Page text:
Yes and no. Yes, it may make you look guilty to the police. And no, that doesn’t matter.
That’s because when you are exercising your right to remain silent, you are exercising a constitutional right. Because you are exercising a constitutional right, the fact that you choose to remain silent in the face of a criminal allegation is not itself evidence that can be used against you. Even if the police were to think that makes you look guilty, what they think won’t make any difference in court. That’s because what they believe has no evidentiary value and won’t form part of the Crown’s case.
Besides, the vast majority of the time when you are being questioned by the police for a sexual assault, sexual interference or some other sexual offence, the police have already made up their minds that you are guilty. Since you are already guilty so far as they are concerned, what you say won’t help you anyway. If it incriminates you, the Crown prosecutor will use it as evidence. If it exonerates you, they won’t.
Bear in mind that if you do provide a statement protesting your innocence, the Crown won’t lead it as part of their case and except for rare exceptions, we can’t lead it as part of ours. In other words, your statement is only admissible evidence for the Crown; not for the defence.
The police during an interview like to say that “this is your chance to tell your side of the story”, making it sound like it’s your only chance. That is absolutely not the case. You will have your opportunity to speak in good time. That turn will come if we decide to call you as a witness at your trial. Or earlier if we feel that, after calm and careful consideration, we want to provide the Crown or police with information.
The interviewing police also like to emphasize that if they were in your position and were innocent, they would speak up and proclaim their innocence. Don’t be drawn in by that tactic. The police are not on your side here. Whatever contrary impression they might try to convey, they do not have your best interests at heart. Their agenda is simple: they are trying to draw you into conversation and get you to make admissions against interest that will help build the case.
If you have spoken to a criminal lawyer before being interviewed, the police know that you have very likely been advised to remain silent. They also know that you have very likely been given that advice regardless of whether you are guilty or innocent. When I am retained in advance of a police interview, I provide advice as to how to deal with the dynamics of a police interview and how to recognize the special tricks and techniques they have studied and practiced. Commonly, my advice distills down to this: “Say nothing, and if you feel the need to respond in some way with words, simply say ‘I’m exercising my right to silence’”. You can also expand it by saying, “On the advice of counsel, I’m exercising my right to silence.” Many clients feel more comfortable saying this because then it is clear that they are simply following legal advice by not speaking, rather than trying to hide something. While the police will emphasize that they don’t want to know what advice your lawyer gave you, that is simply a way to steer you away from relying on that advice.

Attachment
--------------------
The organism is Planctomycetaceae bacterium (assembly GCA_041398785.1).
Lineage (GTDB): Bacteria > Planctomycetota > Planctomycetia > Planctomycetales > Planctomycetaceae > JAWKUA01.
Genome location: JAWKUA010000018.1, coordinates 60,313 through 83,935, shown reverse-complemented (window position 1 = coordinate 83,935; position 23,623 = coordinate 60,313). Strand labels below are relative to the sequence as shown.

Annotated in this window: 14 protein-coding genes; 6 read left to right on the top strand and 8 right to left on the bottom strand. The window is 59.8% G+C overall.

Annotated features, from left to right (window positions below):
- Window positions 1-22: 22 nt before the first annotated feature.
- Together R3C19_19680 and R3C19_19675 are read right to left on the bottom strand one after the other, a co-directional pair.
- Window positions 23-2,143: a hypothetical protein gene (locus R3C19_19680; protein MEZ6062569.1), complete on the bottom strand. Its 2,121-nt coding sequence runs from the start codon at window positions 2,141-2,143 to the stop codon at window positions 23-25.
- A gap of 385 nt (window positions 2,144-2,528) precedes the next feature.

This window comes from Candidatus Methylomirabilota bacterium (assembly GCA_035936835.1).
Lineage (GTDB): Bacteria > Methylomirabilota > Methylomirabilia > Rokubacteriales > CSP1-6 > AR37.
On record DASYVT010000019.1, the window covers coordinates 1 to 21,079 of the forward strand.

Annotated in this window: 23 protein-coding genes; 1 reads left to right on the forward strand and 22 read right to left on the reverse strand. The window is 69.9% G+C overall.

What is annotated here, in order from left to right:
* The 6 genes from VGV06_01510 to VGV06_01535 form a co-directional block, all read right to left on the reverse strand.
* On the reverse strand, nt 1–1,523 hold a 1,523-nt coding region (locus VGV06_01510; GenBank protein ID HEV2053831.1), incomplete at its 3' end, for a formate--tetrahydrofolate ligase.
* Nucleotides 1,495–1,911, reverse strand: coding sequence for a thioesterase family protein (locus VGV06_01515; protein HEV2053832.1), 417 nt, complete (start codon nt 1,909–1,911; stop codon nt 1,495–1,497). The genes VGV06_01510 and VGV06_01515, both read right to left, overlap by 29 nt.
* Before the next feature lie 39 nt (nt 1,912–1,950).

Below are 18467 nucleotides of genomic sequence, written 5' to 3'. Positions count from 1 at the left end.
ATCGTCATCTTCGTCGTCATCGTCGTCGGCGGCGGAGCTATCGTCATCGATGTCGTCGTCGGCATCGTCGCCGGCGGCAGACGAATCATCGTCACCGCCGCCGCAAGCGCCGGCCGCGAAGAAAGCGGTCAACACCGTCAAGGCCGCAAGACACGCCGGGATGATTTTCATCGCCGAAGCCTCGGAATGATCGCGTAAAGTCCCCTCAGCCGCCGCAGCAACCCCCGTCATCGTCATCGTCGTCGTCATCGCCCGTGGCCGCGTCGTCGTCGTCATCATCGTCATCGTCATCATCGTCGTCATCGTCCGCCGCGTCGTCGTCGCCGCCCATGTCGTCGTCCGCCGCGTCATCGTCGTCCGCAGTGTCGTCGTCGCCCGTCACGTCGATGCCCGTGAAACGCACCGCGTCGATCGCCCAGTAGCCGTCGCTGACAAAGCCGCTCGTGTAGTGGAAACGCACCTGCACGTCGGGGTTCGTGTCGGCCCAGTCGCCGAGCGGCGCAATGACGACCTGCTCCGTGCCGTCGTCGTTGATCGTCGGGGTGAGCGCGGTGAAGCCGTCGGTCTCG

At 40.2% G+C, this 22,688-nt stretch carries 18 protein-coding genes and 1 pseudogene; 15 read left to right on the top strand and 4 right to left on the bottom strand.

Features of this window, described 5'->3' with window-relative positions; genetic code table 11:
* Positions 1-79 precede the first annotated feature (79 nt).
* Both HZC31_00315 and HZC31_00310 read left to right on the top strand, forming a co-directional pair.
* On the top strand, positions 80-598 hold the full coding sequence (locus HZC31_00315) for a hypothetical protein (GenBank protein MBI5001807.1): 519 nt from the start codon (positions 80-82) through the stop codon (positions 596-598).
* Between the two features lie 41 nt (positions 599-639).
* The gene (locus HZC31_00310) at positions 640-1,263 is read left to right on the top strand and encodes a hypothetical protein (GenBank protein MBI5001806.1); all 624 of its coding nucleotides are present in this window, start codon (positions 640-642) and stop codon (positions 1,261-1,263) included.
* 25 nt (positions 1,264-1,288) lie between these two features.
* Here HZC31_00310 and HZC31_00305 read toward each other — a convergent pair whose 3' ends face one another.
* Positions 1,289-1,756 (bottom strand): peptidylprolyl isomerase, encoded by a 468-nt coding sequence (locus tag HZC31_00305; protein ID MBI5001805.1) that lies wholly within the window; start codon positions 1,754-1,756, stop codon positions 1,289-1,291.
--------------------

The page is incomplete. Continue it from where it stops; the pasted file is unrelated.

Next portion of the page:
In short, as a general rule, refusing to provide a statement to the police doesn’t make you look guilty; it makes you look like you are being smart and following legal advice.
While the above is commonly given legal advice by sexual assault lawyers, it is not necessarily advice given in all cases. Therefore, you should seek legal advice from an experienced sexual offence lawyer regarding your own specific circumstances and your own case before relying upon anything that appears on any legal website.